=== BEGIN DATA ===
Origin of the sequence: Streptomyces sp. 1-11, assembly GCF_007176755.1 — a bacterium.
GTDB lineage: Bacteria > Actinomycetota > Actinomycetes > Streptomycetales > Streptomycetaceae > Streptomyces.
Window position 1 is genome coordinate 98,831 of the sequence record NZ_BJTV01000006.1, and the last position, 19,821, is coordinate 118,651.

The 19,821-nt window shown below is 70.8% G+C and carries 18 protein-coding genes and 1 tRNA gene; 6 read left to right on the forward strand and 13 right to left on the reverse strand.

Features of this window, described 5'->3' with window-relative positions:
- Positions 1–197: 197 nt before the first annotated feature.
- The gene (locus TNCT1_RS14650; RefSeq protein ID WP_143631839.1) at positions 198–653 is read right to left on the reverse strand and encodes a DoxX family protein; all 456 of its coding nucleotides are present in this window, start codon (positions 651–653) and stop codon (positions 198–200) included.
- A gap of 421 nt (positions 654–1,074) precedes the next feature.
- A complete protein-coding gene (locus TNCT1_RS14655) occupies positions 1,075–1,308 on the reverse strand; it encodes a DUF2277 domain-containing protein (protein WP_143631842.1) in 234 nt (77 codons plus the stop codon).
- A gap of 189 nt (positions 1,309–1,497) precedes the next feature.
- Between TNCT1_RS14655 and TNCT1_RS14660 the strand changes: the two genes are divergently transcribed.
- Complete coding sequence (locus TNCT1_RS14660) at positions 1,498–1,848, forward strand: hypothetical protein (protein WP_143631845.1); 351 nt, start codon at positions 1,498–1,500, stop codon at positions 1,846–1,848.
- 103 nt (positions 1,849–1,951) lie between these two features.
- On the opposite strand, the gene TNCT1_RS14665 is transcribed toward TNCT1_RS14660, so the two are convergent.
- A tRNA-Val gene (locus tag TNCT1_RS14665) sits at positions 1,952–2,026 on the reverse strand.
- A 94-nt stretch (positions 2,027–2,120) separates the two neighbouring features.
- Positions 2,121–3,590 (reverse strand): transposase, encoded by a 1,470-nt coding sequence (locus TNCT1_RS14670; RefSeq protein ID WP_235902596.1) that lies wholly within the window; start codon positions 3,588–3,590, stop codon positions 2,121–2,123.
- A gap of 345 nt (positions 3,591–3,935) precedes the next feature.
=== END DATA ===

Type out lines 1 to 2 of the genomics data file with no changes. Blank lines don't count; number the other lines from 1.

Origin of the sequence: Streptomyces sp. 1-11, assembly GCF_007176755.1 — a bacterium.
GTDB lineage: Bacteria > Actinomycetota > Actinomycetes > Streptomycetales > Streptomycetaceae > Streptomyces.